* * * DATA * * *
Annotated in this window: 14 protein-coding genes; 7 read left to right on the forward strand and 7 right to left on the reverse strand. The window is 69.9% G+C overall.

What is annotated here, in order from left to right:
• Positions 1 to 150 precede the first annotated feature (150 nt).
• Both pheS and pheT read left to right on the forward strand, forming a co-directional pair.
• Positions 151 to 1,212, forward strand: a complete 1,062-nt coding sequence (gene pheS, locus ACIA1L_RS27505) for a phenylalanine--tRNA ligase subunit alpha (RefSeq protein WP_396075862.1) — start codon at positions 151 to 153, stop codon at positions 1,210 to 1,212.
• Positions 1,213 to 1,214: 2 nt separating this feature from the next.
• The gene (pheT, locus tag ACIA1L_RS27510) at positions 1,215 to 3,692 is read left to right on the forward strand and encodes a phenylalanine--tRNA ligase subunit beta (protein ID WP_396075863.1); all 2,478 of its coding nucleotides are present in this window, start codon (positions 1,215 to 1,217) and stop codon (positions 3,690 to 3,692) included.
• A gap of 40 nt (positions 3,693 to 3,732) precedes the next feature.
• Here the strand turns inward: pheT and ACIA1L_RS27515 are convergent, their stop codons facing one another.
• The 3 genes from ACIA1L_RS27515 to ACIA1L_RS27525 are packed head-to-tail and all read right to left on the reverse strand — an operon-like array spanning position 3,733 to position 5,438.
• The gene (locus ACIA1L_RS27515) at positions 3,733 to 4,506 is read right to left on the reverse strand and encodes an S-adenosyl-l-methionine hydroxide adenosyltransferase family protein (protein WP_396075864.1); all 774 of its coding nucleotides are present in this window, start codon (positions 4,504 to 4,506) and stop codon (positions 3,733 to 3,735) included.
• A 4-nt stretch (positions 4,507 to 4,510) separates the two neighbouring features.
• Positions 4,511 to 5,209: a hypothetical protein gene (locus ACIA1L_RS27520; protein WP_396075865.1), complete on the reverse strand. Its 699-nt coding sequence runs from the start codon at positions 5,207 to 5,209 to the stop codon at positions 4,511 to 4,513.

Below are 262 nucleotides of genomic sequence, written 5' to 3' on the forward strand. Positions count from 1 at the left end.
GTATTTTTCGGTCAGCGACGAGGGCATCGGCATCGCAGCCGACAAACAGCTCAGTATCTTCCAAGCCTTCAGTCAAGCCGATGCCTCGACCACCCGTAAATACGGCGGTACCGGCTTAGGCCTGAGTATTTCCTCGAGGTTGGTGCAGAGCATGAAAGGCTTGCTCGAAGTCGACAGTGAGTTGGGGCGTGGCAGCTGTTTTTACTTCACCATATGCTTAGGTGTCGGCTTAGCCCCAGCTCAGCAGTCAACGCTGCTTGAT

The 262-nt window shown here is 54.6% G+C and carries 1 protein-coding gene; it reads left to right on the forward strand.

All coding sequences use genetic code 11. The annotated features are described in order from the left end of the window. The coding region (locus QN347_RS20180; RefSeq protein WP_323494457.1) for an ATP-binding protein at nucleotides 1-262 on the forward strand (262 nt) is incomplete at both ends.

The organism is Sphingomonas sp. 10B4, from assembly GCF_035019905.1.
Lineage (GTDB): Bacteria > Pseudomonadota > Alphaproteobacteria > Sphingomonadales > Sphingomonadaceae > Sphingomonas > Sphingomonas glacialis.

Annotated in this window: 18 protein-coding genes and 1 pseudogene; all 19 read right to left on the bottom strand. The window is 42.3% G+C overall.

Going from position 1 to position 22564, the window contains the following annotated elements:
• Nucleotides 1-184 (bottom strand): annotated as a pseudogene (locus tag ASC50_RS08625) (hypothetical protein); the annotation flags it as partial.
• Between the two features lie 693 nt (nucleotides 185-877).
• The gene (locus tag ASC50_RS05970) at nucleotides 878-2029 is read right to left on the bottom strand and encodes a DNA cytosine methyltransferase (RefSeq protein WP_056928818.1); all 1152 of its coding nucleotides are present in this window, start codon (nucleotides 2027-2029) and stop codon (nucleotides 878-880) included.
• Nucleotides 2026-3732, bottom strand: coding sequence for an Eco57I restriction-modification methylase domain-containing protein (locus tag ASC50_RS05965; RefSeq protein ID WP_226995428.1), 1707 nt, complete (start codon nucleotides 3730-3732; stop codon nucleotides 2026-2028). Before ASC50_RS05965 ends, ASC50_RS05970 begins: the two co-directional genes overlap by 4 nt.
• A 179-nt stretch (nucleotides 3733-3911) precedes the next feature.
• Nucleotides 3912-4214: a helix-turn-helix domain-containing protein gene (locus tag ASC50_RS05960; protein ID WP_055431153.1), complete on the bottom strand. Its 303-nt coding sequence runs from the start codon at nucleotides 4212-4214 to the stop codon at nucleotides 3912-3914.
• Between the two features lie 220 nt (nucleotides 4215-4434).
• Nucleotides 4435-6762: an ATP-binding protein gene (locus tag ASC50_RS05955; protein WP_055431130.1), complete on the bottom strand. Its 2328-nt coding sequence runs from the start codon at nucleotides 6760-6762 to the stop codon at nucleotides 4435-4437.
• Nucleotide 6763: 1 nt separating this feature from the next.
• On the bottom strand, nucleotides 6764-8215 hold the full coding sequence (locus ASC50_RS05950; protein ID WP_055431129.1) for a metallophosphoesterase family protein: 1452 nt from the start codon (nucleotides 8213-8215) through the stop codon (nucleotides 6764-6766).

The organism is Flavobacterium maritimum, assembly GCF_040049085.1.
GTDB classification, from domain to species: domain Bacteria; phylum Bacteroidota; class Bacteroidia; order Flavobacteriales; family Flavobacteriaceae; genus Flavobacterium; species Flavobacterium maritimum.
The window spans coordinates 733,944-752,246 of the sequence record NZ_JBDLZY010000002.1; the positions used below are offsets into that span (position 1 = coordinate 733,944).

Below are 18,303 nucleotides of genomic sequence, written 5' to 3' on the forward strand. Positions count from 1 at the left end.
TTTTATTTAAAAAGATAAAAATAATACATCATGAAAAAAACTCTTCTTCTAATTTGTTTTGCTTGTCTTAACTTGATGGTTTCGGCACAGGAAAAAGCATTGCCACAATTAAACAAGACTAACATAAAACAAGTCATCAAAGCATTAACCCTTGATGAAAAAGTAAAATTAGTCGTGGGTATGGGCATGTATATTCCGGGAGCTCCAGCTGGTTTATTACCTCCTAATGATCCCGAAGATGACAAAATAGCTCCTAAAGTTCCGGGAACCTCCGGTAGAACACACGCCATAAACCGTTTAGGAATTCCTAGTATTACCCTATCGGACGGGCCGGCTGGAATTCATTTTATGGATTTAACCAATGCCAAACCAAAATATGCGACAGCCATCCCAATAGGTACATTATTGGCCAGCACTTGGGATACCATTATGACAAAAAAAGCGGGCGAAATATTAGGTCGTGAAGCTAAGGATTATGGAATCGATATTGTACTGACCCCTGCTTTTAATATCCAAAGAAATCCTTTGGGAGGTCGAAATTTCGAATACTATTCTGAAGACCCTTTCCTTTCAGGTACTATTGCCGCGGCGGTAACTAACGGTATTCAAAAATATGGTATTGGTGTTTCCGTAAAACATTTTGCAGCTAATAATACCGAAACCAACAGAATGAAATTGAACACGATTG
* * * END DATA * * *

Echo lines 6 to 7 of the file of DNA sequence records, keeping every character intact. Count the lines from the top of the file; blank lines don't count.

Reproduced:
• Positions 1,213 to 1,214: 2 nt separating this feature from the next.
• The gene (pheT, locus tag ACIA1L_RS27510) at positions 1,215 to 3,692 is read left to right on the forward strand and encodes a phenylalanine--tRNA ligase subunit beta (protein ID WP_396075863.1); all 2,478 of its coding nucleotides are present in this window, start codon (positions 1,215 to 1,217) and stop codon (positions 3,690 to 3,692) included.